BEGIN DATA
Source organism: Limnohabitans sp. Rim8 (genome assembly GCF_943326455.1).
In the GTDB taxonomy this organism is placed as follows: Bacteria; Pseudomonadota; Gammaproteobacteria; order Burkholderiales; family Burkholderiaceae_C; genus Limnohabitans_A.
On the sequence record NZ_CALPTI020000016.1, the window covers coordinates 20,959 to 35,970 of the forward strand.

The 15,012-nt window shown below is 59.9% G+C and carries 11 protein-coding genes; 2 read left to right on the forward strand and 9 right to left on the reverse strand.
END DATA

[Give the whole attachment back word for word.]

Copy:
Source organism: Limnohabitans sp. Rim8 (genome assembly GCF_943326455.1).
In the GTDB taxonomy this organism is placed as follows: Bacteria; Pseudomonadota; Gammaproteobacteria; order Burkholderiales; family Burkholderiaceae_C; genus Limnohabitans_A.
On the sequence record NZ_CALPTI020000016.1, the window covers coordinates 20,959 to 35,970 of the forward strand.

The 15,012-nt window shown below is 59.9% G+C and carries 11 protein-coding genes; 2 read left to right on the forward strand and 9 right to left on the reverse strand.